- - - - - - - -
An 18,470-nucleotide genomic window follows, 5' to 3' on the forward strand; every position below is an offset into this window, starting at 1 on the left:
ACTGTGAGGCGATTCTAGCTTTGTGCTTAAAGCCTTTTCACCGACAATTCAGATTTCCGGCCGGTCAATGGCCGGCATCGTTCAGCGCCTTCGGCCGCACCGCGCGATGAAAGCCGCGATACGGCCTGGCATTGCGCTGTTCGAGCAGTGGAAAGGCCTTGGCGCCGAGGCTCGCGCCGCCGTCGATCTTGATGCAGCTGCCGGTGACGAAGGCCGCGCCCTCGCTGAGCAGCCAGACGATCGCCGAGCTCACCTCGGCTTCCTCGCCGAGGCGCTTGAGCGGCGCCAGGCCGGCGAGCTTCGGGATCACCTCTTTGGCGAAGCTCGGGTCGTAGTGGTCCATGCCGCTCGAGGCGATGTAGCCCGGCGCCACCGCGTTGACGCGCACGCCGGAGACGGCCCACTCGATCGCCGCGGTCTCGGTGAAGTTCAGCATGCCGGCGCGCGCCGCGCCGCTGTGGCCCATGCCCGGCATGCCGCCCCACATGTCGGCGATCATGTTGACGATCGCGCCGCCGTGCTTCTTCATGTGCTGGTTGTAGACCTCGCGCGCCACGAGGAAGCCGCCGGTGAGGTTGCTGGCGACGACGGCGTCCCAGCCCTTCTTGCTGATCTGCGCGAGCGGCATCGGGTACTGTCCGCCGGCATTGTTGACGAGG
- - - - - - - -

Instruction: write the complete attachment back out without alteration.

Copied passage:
An 18,470-nucleotide genomic window follows, 5' to 3' on the forward strand; every position below is an offset into this window, starting at 1 on the left:
ACTGTGAGGCGATTCTAGCTTTGTGCTTAAAGCCTTTTCACCGACAATTCAGATTTCCGGCCGGTCAATGGCCGGCATCGTTCAGCGCCTTCGGCCGCACCGCGCGATGAAAGCCGCGATACGGCCTGGCATTGCGCTGTTCGAGCAGTGGAAAGGCCTTGGCGCCGAGGCTCGCGCCGCCGTCGATCTTGATGCAGCTGCCGGTGACGAAGGCCGCGCCCTCGCTGAGCAGCCAGACGATCGCCGAGCTCACCTCGGCTTCCTCGCCGAGGCGCTTGAGCGGCGCCAGGCCGGCGAGCTTCGGGATCACCTCTTTGGCGAAGCTCGGGTCGTAGTGGTCCATGCCGCTCGAGGCGATGTAGCCCGGCGCCACCGCGTTGACGCGCACGCCGGAGACGGCCCACTCGATCGCCGCGGTCTCGGTGAAGTTCAGCATGCCGGCGCGCGCCGCGCCGCTGTGGCCCATGCCCGGCATGCCGCCCCACATGTCGGCGATCATGTTGACGATCGCGCCGCCGTGCTTCTTCATGTGCTGGTTGTAGACCTCGCGCGCCACGAGGAAGCCGCCGGTGAGGTTGCTGGCGACGACGGCGTCCCAGCCCTTCTTGCTGATCTGCGCGAGCGGCATCGGGTACTGTCCGCCGGCATTGTTGACGAGG